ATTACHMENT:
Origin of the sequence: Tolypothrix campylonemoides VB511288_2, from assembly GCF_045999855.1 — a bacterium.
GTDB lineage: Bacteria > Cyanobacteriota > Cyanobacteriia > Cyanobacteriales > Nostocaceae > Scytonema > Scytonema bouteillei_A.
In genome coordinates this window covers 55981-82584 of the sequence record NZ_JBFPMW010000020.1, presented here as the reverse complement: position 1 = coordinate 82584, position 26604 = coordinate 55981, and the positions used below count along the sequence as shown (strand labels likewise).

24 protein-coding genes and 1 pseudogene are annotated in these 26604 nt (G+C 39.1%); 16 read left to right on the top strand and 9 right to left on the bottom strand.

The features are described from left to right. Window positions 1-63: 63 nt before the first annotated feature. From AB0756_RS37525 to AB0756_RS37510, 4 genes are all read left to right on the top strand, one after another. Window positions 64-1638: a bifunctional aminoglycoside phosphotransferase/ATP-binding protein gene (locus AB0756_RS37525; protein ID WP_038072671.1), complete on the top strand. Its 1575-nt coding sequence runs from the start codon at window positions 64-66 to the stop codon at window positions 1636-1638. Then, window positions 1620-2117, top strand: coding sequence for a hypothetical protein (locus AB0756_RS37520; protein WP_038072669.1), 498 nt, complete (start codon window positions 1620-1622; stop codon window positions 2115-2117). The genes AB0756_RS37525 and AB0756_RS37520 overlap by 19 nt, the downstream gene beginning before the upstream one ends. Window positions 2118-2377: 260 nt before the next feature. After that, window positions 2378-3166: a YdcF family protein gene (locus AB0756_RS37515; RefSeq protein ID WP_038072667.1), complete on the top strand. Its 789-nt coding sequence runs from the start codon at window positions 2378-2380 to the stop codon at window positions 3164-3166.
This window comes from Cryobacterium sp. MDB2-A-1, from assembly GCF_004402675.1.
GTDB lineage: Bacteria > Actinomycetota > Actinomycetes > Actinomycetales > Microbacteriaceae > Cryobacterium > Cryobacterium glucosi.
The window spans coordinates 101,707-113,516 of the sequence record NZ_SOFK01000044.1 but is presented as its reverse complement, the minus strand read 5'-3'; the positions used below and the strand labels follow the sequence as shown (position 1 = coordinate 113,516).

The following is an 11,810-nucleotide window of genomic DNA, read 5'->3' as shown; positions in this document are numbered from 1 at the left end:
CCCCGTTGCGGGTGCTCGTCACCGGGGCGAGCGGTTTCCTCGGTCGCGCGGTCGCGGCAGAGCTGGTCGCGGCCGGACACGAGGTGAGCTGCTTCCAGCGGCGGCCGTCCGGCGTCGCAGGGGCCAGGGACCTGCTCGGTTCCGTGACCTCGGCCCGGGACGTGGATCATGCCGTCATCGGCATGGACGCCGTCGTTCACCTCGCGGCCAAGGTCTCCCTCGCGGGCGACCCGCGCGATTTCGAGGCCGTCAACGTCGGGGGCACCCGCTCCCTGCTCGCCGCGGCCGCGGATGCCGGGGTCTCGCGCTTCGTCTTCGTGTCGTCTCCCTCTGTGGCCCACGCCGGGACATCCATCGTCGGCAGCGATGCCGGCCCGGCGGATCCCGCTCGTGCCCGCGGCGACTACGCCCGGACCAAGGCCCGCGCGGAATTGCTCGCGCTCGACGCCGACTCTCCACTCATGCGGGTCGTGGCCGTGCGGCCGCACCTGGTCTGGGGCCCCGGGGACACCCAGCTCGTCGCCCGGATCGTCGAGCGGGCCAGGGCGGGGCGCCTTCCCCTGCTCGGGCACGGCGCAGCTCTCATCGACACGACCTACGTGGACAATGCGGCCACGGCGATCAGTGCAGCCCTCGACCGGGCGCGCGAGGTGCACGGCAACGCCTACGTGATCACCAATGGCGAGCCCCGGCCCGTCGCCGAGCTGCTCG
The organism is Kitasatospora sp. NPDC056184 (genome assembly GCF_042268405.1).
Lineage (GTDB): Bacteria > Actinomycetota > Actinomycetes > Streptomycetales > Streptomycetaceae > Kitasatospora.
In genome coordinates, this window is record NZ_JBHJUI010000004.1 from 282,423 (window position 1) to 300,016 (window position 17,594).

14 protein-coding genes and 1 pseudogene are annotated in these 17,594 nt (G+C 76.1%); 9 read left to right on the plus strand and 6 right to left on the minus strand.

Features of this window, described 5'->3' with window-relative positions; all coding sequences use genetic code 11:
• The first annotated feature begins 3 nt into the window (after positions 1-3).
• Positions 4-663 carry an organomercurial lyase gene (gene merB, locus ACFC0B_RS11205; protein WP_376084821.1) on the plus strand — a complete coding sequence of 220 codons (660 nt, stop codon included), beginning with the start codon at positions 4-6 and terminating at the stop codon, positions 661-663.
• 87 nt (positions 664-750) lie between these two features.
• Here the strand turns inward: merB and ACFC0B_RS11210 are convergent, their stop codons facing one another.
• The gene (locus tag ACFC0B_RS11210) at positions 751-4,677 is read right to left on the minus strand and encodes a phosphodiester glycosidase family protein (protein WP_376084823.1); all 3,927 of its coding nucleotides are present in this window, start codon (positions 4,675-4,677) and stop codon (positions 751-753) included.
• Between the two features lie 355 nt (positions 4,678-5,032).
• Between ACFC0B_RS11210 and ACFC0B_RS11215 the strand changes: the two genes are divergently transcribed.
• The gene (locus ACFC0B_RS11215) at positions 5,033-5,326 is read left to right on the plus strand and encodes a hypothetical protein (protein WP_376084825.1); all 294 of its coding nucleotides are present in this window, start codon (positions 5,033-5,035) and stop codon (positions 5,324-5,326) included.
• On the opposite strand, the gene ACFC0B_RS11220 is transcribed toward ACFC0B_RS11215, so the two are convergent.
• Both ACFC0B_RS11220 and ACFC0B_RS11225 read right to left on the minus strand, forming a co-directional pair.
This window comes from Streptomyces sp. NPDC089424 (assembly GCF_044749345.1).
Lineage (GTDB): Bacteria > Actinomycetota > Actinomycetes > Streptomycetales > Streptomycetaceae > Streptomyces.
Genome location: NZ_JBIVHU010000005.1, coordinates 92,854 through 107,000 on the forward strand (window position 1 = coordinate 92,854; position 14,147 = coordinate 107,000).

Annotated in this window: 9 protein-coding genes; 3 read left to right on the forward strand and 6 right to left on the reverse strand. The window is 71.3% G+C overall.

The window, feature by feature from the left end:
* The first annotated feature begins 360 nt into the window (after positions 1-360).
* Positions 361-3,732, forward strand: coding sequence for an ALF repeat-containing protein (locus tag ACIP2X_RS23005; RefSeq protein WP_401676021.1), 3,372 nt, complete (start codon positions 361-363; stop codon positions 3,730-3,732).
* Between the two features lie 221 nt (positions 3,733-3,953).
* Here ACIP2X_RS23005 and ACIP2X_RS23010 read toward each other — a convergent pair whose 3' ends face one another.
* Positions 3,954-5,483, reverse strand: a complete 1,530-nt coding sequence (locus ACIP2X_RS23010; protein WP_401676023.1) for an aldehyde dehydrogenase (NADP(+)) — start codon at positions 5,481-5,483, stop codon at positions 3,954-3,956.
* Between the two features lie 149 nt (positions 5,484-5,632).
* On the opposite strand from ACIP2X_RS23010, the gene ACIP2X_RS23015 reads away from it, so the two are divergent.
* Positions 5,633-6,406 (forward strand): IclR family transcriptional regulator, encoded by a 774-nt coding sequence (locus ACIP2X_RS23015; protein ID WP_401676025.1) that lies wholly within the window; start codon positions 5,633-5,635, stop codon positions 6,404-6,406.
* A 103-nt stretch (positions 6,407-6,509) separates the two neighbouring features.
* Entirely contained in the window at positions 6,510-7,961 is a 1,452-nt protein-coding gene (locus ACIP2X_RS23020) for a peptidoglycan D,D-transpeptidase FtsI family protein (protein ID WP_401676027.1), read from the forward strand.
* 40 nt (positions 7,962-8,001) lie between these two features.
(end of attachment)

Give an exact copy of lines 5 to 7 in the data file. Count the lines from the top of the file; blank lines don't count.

The features are described from left to right. Window positions 1-63: 63 nt before the first annotated feature. From AB0756_RS37525 to AB0756_RS37510, 4 genes are all read left to right on the top strand, one after another. Window positions 64-1638: a bifunctional aminoglycoside phosphotransferase/ATP-binding protein gene (locus AB0756_RS37525; protein ID WP_038072671.1), complete on the top strand. Its 1575-nt coding sequence runs from the start codon at window positions 64-66 to the stop codon at window positions 1636-1638. Then, window positions 1620-2117, top strand: coding sequence for a hypothetical protein (locus AB0756_RS37520; protein WP_038072669.1), 498 nt, complete (start codon window positions 1620-1622; stop codon window positions 2115-2117). The genes AB0756_RS37525 and AB0756_RS37520 overlap by 19 nt, the downstream gene beginning before the upstream one ends. Window positions 2118-2377: 260 nt before the next feature. After that, window positions 2378-3166: a YdcF family protein gene (locus AB0756_RS37515; RefSeq protein ID WP_038072667.1), complete on the top strand. Its 789-nt coding sequence runs from the start codon at window positions 2378-2380 to the stop codon at window positions 3164-3166.
This window comes from Cryobacterium sp. MDB2-A-1, from assembly GCF_004402675.1.
GTDB lineage: Bacteria > Actinomycetota > Actinomycetes > Actinomycetales > Microbacteriaceae > Cryobacterium > Cryobacterium glucosi.